- Dr. Stephen Neely (Politics, social media use of governments; School of Public Affairs, USF)
- Dr. JungWon Yoon (Multimedia organization, School of Information, USF)
- Dr. Thomas E. Keller
- Ryan Scharf ( http://ryanscharf.com/)
- Hye Seon Yi
- Siana Pietri (Master’s student at School of Information, USF)
This study is cited by the Wikipedia page on “2015–16 Zika virus epidemic” below:
“Many studies have been conducted on the connections and impact of social media mentions of Zika. One analysis found that the primary topics discussed on Twitter before the peak of the outbreak regarding Zika included Zika’s impact, reactions to Zika, pregnancy and microcephaly, transmission routes of Zika, and case reports.During the summer of 2016 when Zika was spreading at a much faster rate, this social media analysis determined that the major topics on Twitter regarding Zika had become concerns about the spread of Zika, criticism of Congress, news about Zika, and scientific information about Zika. The same study also found that tweets from reputable institutions and people holding scientific credentials demonstrated the ability of Twitter as a source to spread information quickly on the internet. “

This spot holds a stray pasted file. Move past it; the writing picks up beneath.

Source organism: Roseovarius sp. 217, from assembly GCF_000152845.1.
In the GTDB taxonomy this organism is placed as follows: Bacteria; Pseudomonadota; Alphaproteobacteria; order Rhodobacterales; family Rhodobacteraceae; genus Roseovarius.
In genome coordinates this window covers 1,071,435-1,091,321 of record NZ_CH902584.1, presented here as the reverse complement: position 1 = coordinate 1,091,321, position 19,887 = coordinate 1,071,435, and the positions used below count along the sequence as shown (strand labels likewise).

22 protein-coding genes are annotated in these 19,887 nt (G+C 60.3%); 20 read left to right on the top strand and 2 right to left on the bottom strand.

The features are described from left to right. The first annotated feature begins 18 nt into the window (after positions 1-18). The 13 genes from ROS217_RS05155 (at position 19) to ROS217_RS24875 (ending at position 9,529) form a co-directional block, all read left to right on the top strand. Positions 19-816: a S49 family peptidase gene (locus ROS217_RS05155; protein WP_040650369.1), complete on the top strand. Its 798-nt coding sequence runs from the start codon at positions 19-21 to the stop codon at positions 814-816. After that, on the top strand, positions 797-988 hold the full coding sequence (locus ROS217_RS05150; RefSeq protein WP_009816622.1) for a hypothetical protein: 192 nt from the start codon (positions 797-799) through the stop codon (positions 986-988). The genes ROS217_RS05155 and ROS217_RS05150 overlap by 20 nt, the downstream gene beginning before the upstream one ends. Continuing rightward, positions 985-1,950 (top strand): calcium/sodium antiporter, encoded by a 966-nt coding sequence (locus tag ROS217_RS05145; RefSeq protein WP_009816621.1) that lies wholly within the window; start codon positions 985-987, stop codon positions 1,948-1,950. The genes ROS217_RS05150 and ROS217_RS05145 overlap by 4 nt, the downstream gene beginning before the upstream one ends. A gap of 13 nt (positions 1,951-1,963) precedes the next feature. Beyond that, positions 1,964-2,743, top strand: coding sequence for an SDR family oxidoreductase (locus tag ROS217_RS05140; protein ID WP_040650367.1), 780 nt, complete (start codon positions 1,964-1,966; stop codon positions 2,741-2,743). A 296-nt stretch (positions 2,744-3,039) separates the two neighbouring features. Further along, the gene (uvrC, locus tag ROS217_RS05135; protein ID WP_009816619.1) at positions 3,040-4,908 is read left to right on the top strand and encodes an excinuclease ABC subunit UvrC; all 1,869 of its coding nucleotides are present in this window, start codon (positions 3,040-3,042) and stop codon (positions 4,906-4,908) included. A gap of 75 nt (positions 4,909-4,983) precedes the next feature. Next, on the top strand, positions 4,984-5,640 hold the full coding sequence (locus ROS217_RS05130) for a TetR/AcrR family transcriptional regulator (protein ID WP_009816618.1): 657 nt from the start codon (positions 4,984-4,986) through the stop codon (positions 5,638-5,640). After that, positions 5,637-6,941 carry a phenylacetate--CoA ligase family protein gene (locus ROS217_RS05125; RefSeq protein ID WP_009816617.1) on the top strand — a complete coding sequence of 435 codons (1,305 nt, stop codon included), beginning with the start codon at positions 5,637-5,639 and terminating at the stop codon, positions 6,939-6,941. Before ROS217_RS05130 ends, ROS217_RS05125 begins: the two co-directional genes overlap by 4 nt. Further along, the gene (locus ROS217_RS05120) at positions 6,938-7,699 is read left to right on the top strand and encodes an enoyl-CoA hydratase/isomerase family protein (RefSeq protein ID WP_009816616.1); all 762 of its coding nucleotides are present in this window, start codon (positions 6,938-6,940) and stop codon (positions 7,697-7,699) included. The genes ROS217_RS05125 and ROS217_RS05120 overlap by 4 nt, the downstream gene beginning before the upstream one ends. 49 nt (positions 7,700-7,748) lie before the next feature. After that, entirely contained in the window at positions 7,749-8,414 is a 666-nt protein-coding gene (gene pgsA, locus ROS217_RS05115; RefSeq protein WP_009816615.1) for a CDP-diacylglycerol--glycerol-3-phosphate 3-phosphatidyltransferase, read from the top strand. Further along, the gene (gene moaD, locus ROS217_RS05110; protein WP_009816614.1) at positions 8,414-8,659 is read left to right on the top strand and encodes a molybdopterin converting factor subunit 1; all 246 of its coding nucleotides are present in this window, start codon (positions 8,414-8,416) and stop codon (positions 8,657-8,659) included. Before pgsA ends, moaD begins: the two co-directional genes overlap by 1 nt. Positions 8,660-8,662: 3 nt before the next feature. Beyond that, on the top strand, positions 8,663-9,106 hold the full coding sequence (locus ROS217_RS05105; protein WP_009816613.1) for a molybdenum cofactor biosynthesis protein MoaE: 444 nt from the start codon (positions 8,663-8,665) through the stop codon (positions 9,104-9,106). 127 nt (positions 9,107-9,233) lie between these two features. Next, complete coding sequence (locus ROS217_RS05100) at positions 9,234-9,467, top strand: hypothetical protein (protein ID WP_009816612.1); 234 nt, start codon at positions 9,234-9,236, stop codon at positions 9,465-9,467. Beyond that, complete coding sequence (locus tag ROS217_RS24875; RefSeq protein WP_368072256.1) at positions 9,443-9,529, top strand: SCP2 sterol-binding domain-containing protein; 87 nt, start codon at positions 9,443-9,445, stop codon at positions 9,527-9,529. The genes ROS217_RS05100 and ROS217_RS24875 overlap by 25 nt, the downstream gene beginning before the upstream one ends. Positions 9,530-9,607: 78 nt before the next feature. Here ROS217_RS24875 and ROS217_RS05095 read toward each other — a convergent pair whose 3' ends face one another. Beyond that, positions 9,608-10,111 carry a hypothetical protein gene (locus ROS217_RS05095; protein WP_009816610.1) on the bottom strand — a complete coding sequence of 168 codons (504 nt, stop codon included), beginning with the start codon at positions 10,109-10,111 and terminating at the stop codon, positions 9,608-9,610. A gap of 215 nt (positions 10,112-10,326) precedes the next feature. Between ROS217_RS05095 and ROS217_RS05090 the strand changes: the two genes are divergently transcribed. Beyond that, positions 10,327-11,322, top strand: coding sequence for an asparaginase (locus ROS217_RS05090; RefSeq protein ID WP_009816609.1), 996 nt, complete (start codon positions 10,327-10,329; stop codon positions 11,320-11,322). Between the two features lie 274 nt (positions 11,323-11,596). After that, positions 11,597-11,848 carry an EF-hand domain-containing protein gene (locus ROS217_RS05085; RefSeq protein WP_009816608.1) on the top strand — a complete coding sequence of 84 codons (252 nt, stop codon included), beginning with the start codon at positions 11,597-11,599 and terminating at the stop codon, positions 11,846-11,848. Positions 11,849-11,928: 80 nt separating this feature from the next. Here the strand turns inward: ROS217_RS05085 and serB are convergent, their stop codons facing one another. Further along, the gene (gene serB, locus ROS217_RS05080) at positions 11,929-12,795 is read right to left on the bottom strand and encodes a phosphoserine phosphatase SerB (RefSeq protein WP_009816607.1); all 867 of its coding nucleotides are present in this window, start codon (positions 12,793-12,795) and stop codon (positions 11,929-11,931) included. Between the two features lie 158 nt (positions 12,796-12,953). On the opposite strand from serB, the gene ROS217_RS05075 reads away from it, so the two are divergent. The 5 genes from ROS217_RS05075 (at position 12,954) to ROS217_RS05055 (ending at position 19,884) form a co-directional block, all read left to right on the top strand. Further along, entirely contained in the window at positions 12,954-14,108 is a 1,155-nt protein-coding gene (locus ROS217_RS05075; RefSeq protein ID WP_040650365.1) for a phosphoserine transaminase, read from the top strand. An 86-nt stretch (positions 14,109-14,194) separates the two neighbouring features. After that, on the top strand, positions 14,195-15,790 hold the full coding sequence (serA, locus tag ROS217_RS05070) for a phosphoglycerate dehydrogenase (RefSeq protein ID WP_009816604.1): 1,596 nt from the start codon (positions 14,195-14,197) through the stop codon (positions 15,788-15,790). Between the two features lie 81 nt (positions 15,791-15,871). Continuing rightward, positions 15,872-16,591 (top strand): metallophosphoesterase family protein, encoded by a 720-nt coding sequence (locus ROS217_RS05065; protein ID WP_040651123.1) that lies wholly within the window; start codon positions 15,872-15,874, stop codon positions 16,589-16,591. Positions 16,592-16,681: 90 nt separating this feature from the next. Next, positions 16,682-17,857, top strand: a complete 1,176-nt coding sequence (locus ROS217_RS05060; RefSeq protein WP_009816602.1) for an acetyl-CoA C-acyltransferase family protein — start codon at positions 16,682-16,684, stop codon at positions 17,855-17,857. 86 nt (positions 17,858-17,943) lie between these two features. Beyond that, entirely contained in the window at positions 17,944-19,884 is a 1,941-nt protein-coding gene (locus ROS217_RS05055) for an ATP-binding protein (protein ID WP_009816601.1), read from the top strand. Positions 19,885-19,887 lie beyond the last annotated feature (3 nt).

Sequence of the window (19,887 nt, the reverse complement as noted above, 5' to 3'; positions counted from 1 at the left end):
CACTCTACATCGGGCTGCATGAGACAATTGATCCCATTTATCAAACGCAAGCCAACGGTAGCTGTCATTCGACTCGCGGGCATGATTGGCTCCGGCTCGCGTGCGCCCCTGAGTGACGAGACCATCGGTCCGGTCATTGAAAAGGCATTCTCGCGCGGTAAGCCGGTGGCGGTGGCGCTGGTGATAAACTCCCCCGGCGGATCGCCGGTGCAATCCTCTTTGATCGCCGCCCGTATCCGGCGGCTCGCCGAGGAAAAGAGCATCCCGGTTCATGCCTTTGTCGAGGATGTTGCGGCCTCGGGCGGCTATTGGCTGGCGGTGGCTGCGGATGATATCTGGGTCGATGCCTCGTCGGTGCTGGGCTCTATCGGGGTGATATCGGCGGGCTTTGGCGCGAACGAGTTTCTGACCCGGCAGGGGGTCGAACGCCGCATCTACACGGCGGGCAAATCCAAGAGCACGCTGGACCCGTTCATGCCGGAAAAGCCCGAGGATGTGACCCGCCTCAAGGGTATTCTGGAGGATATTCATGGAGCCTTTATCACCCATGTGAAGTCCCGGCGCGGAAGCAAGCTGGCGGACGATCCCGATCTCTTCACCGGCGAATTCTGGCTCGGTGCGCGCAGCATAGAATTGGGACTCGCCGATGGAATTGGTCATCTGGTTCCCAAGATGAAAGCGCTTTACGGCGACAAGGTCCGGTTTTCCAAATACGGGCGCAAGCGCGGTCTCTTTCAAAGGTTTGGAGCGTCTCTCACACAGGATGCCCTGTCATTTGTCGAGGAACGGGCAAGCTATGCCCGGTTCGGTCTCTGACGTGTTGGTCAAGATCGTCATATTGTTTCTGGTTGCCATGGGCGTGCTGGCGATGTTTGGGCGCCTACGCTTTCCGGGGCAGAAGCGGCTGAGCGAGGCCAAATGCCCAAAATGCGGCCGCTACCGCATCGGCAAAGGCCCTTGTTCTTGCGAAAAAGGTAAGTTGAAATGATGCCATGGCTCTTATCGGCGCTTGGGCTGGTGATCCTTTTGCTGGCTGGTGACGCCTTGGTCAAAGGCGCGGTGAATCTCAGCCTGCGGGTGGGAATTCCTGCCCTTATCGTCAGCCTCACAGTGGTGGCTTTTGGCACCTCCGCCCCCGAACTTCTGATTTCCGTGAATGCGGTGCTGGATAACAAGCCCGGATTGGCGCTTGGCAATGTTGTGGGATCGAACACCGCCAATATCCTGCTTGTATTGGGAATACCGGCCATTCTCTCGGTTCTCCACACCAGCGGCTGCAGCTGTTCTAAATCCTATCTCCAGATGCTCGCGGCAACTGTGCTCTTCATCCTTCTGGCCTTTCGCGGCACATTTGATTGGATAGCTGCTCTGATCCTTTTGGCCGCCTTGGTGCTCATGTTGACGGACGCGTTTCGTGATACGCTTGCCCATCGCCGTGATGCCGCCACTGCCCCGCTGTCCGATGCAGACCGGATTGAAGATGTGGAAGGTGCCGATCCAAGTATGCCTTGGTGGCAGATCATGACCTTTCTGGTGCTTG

The R scripts to parse the Twitter stream JSON files and construct the retweet network are available at http://information-analytics.cas.usf.edu/zikastudy/contents.html
2. Use of Multimedia Tweets in Health Communication: Analysis of Tweets on Zika Virus
Impact of multi-media use in Twitter communication in state emergency situations.
3. Government Social Media Communications during Zika Health Crisis
Accepted by the 19th Annual International Conference on Digital Government Research, May 30 – June 1, Delft, the Netherlands
Summary: this article examines the use of Twitter by federal, state, and local government actors during the 2015–2016 Zika virus outbreak in the United States. We learned that local governments have smaller network sizes. Federal level agencies
frequently use Twitter for information provision, using URLs and images while leveraging large network sizes. Elected office holders, in general, managed large networks, and leveraged their popularity during the crisis.